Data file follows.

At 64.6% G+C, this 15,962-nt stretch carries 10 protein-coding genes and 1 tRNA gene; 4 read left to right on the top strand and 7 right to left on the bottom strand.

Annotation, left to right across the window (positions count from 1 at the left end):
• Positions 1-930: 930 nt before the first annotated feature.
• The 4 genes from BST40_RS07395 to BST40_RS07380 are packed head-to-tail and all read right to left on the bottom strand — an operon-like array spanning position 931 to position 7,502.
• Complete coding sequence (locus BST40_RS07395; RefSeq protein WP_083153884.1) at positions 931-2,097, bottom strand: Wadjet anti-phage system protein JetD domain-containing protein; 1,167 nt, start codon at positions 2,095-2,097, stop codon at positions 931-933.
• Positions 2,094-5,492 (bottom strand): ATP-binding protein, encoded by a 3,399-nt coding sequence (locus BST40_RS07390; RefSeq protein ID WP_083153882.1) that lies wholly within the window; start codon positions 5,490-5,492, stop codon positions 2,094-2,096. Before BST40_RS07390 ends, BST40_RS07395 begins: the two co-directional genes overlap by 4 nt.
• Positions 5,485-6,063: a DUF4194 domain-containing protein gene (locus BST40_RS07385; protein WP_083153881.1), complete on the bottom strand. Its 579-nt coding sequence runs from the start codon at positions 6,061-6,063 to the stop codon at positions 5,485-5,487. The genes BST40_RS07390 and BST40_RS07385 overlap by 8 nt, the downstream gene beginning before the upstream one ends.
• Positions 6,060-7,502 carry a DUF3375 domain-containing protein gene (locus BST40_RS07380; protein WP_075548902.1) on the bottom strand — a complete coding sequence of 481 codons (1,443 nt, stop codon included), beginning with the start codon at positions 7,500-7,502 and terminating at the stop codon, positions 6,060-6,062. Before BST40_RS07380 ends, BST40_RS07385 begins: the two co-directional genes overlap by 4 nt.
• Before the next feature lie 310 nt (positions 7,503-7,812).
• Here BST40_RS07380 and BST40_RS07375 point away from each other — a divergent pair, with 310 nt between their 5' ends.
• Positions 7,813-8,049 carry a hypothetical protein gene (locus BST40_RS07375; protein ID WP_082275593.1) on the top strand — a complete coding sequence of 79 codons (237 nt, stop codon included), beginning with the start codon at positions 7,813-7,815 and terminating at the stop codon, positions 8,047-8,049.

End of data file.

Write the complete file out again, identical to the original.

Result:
At 64.6% G+C, this 15,962-nt stretch carries 10 protein-coding genes and 1 tRNA gene; 4 read left to right on the top strand and 7 right to left on the bottom strand.

Annotation, left to right across the window (positions count from 1 at the left end):
• Positions 1-930: 930 nt before the first annotated feature.
• The 4 genes from BST40_RS07395 to BST40_RS07380 are packed head-to-tail and all read right to left on the bottom strand — an operon-like array spanning position 931 to position 7,502.
• Complete coding sequence (locus BST40_RS07395; RefSeq protein WP_083153884.1) at positions 931-2,097, bottom strand: Wadjet anti-phage system protein JetD domain-containing protein; 1,167 nt, start codon at positions 2,095-2,097, stop codon at positions 931-933.
• Positions 2,094-5,492 (bottom strand): ATP-binding protein, encoded by a 3,399-nt coding sequence (locus BST40_RS07390; RefSeq protein ID WP_083153882.1) that lies wholly within the window; start codon positions 5,490-5,492, stop codon positions 2,094-2,096. Before BST40_RS07390 ends, BST40_RS07395 begins: the two co-directional genes overlap by 4 nt.
• Positions 5,485-6,063: a DUF4194 domain-containing protein gene (locus BST40_RS07385; protein WP_083153881.1), complete on the bottom strand. Its 579-nt coding sequence runs from the start codon at positions 6,061-6,063 to the stop codon at positions 5,485-5,487. The genes BST40_RS07390 and BST40_RS07385 overlap by 8 nt, the downstream gene beginning before the upstream one ends.
• Positions 6,060-7,502 carry a DUF3375 domain-containing protein gene (locus BST40_RS07380; protein WP_075548902.1) on the bottom strand — a complete coding sequence of 481 codons (1,443 nt, stop codon included), beginning with the start codon at positions 7,500-7,502 and terminating at the stop codon, positions 6,060-6,062. Before BST40_RS07380 ends, BST40_RS07385 begins: the two co-directional genes overlap by 4 nt.
• Before the next feature lie 310 nt (positions 7,503-7,812).
• Here BST40_RS07380 and BST40_RS07375 point away from each other — a divergent pair, with 310 nt between their 5' ends.
• Positions 7,813-8,049 carry a hypothetical protein gene (locus BST40_RS07375; protein ID WP_082275593.1) on the top strand — a complete coding sequence of 79 codons (237 nt, stop codon included), beginning with the start codon at positions 7,813-7,815 and terminating at the stop codon, positions 8,047-8,049.